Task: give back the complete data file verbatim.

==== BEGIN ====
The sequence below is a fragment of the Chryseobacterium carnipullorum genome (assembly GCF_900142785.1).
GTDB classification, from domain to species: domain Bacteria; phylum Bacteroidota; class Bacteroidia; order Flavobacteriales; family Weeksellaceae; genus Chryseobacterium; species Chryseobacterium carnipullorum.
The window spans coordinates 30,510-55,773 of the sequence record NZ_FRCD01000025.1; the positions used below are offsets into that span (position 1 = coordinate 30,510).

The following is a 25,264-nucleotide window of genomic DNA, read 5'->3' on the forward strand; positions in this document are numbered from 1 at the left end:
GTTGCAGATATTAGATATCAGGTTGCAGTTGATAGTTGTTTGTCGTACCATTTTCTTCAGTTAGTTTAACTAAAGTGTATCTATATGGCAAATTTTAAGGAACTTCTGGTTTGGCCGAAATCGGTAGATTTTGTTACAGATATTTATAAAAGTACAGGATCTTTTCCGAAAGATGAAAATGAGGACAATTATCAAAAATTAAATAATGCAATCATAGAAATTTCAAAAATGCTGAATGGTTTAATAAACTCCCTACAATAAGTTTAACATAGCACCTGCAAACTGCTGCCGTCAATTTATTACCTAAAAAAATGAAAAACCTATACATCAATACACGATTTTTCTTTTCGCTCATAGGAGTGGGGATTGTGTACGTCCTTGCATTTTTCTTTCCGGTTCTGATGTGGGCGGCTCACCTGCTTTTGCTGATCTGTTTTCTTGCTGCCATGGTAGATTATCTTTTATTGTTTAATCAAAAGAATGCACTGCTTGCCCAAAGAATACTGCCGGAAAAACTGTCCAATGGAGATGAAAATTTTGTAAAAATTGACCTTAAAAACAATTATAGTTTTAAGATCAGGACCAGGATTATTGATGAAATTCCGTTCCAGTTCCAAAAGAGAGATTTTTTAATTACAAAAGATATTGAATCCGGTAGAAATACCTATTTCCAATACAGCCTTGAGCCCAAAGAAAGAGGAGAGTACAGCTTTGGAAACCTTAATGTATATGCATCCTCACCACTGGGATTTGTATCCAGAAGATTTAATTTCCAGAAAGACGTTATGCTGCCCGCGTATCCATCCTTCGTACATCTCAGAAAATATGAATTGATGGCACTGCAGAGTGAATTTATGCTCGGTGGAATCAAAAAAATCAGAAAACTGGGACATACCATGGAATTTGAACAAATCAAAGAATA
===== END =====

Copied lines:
The sequence below is a fragment of the Chryseobacterium carnipullorum genome (assembly GCF_900142785.1).
GTDB classification, from domain to species: domain Bacteria; phylum Bacteroidota; class Bacteroidia; order Flavobacteriales; family Weeksellaceae; genus Chryseobacterium; species Chryseobacterium carnipullorum.
The window spans coordinates 30,510-55,773 of the sequence record NZ_FRCD01000025.1; the positions used below are offsets into that span (position 1 = coordinate 30,510).

The following is a 25,264-nucleotide window of genomic DNA, read 5'->3' on the forward strand; positions in this document are numbered from 1 at the left end:
GTTGCAGATATTAGATATCAGGTTGCAGTTGATAGTTGTTTGTCGTACCATTTTCTTCAGTTAGTTTAACTAAAGTGTATCTATATGGCAAATTTTAAGGAACTTCTGGTTTGGCCGAAATCGGTAGATTTTGTTACAGATATTTATAAAAGTACAGGATCTTTTCCGAAAGATGAAAATGAGGACAATTATCAAAAATTAAATAATGCAATCATAGAAATTTCAAAAATGCTGAATGGTTTAATAAACTCCCTACAATAAGTTTAACATAGCACCTGCAAACTGCTGCCGTCAATTTATTACCTAAAAAAATGAAAAACCTATACATCAATACACGATTTTTCTTTTCGCTCATAGGAGTGGGGATTGTGTACGTCCTTGCATTTTTCTTTCCGGTTCTGATGTGGGCGGCTCACCTGCTTTTGCTGATCTGTTTTCTTGCTGCCATGGTAGATTATCTTTTATTGTTTAATCAAAAGAATGCACTGCTTGCCCAAAGAATACTGCCGGAAAAACTGTCCAATGGAGATGAAAATTTTGTAAAAATTGACCTTAAAAACAATTATAGTTTTAAGATCAGGACCAGGATTATTGATGAAATTCCGTTCCAGTTCCAAAAGAGAGATTTTTTAATTACAAAAGATATTGAATCCGGTAGAAATACCTATTTCCAATACAGCCTTGAGCCCAAAGAAAGAGGAGAGTACAGCTTTGGAAACCTTAATGTATATGCATCCTCACCACTGGGATTTGTATCCAGAAGATTTAATTTCCAGAAAGACGTTATGCTGCCCGCGTATCCATCCTTCGTACATCTCAGAAAATATGAATTGATGGCACTGCAGAGTGAATTTATGCTCGGTGGAATCAAAAAAATCAGAAAACTGGGACATACCATGGAATTTGAACAAATCAAAGAATA